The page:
The people of Malibu face similar challenges today to those the Rindge family faced 120 years ago: to preserve this beautiful and unusual location; to meet the challenges of outside government agencies trying to exert influence; to prevent people camping in the hills from starting brush fires; to mitigate the destructive forces of over-development; to live in the topographical challenges of this coastal area where the mountains and canyons meet the sea; and to deal with the impact of many people wanting to come out and see the area for themselves. It was similar for the Chumash before them adjusting to the impact of the Portuguese and Spanish explorers on their once-idyllic lives. It is a recurring theme of struggle against change that has manifested itself in stopping both the 101 Freeway being built along the coast in the late 1950s, the nuclear power plant slated for Corral Beach in 1963 and the later very successful conservation efforts in the Santa Monica Mountains. 

Our challenges today in preserving Malibu seem to be increasing in mass and complexity. Technology has increased the velocity of changes, with the smartphone alerting people via YouTube and social media posts to beaches like El Matador that were previously rarely visited and has made short-term rentals a highly profitable enterprise that injects visitors directly into the fabric of neighborhoods and communities. Highly profitable drug rehabs charge outlandish fees for questionable results. Federal court decisions resulting in an army of RV-borne squatters on PCH, along with the rise of the homeless and allegedly conservation-oriented agencies like the MRCA, are destroying the properties they have acquired through their intensity of public-access use along with neighborhoods and communities they seem hell-bent on guiding these visitors into and through. These are a few of today’s challenges facing Malibu’s elected leaders, in addition to the risks of large brush fires.

Yet, as daunting as these challenges are, there is reason to be hopeful as we look back over the last 125 years and consider some of the noteworthy things that have been done and understand the big challenges that our predecessors faced. The Rindge family actually constructed their own railroad as a countermeasure to the government imposing one on them. They identified federal regulations that said the government could not impose a railroad where one already existed. They built a railroad! This was one family. That is a monumental undertaking and was effective in achieving its goal and their protective railroad has disappeared.

The conservation accomplishment in the Santa Monica Mountains of the late 1960s and early 1970s is another impressive achievement. In the late 1960s, the LA County Department of Regional Planning was anticipating up to 300,000 people living in the area known as Malibu which included much of the Santa Monica Mountains. Former Los Angeles-based developers seeking cheaper land and undeveloped areas had come out here and were readying their plans. But these plans were largely halted by the very successful conservation efforts by private citizens and government officials and agencies working together. In many places, the Santa Monica Mountains are frozen in time, circa 1965.  The efforts to stop plans for the 101 Freeway going along the coast and the nuclear power plant on Corral Beach as well as achieving cityhood itself are equally monumental achievements. All of these actions by our predecessors have a scale of achievement equal to or greater than the challenges we face today and show that individuals and organizations working together can make a difference. Those accomplishments, which have shaped what Malibu is today and have helped to preserve what is unique about our town, should instill confidence that we can handle some of the current massive forces acting on our small coastal home.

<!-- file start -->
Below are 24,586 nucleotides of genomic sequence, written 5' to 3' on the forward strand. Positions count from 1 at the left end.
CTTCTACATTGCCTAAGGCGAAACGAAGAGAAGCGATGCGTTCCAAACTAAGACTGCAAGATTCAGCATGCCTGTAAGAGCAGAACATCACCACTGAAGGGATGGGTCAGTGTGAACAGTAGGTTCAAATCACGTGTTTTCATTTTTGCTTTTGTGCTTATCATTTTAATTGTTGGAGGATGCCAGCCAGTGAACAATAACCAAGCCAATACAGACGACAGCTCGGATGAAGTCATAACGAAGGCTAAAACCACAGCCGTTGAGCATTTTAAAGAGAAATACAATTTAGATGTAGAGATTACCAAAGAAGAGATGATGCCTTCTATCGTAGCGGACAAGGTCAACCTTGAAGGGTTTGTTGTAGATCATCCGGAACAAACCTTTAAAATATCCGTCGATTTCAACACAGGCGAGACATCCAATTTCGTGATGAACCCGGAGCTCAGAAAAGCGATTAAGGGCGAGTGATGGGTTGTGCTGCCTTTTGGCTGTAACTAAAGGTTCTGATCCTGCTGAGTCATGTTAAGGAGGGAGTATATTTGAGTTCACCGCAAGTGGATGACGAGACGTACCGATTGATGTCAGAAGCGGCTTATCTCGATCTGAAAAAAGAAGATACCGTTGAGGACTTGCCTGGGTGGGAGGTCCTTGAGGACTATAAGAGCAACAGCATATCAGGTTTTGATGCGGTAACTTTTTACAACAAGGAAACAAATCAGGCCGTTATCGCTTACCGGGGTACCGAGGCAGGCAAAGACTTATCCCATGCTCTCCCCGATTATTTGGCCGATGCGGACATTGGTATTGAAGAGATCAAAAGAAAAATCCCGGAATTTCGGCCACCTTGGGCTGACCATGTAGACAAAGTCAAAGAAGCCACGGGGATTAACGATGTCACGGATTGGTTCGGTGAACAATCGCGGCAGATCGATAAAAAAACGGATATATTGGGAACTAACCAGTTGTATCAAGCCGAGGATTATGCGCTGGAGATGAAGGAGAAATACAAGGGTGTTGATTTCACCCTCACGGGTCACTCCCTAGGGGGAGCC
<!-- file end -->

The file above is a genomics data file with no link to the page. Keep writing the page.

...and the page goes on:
Malibu owes an immense debt to the efforts of one family, the Rindge family, that spent its own money in an effort to preserve this area we live in. Frederick Hastings Rindge loved his beautiful Rancho Malibu but, after his death, these efforts were shouldered by his widow May Rindge, who was country girl from a simple Midwestern family farm background. Today, Malibu is an extended family of residents. The city’s vision statement tells us: “The people of Malibu are a responsible custodian of the area’s natural resources for present and future generations.” 

We are all the “responsible custodians” of Malibu mentioned in the vision statement. Your responsibility is to choose someone for city council whom you trust to uphold the impressive legacy of our predecessors. Choose wisely.

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